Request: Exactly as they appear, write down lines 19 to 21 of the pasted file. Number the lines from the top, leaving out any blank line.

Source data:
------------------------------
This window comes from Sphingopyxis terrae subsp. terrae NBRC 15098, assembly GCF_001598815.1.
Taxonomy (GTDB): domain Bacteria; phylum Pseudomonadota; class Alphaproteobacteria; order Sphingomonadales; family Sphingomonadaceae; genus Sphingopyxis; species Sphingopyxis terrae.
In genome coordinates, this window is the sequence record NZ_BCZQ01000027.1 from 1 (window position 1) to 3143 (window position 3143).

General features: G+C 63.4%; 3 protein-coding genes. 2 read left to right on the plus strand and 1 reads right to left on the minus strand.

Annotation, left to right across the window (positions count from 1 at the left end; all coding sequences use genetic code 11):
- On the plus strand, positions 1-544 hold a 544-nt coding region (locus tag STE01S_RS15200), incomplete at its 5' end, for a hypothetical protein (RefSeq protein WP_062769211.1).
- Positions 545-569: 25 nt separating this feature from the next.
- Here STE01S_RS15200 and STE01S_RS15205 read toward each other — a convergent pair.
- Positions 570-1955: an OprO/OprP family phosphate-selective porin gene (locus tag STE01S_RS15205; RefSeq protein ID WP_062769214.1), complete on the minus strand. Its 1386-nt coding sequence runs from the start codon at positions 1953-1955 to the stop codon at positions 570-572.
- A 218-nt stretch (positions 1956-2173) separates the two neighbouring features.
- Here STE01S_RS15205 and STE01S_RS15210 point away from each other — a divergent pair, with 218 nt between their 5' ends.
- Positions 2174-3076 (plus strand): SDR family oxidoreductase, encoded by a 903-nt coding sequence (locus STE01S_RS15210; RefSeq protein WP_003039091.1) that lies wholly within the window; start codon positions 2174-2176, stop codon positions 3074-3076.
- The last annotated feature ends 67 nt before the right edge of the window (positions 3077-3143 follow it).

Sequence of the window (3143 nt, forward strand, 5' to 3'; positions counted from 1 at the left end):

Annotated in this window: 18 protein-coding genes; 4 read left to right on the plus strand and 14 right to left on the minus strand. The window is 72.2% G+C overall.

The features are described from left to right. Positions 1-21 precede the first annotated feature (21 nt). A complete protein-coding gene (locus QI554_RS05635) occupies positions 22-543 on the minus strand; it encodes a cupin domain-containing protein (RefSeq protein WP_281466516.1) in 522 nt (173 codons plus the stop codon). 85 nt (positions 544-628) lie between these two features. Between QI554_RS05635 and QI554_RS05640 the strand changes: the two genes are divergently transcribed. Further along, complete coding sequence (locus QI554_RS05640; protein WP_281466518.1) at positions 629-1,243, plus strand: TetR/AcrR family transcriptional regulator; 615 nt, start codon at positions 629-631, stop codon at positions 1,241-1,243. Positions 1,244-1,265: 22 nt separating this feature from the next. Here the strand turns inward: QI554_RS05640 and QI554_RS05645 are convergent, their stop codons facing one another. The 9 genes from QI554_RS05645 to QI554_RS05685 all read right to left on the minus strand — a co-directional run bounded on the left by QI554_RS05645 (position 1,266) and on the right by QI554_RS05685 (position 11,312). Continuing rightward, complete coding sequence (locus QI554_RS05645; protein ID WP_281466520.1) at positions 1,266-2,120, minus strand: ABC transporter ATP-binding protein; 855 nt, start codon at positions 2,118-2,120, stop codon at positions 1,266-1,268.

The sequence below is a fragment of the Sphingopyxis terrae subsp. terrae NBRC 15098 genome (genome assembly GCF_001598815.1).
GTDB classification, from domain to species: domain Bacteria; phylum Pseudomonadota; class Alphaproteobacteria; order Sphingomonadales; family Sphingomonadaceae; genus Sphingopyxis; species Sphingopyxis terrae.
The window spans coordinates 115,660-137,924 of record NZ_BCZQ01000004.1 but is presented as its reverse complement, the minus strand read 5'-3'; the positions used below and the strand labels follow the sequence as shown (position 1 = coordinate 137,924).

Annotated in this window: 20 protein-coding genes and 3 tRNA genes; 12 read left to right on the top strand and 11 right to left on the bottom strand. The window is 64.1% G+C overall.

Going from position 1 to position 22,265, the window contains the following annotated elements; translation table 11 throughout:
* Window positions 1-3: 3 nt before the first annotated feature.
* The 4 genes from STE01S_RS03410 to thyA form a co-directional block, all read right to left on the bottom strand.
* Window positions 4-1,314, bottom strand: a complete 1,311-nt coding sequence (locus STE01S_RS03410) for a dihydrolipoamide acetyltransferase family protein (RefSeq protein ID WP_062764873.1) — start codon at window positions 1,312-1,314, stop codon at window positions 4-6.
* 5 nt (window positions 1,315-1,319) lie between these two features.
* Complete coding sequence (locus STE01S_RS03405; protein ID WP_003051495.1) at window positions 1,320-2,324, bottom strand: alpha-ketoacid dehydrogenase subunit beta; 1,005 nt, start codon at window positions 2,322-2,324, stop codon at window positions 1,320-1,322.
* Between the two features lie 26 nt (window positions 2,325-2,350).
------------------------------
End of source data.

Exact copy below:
The window spans coordinates 115,660-137,924 of record NZ_BCZQ01000004.1 but is presented as its reverse complement, the minus strand read 5'-3'; the positions used below and the strand labels follow the sequence as shown (position 1 = coordinate 137,924).

Annotated in this window: 20 protein-coding genes and 3 tRNA genes; 12 read left to right on the top strand and 11 right to left on the bottom strand. The window is 64.1% G+C overall.

Going from position 1 to position 22,265, the window contains the following annotated elements; translation table 11 throughout: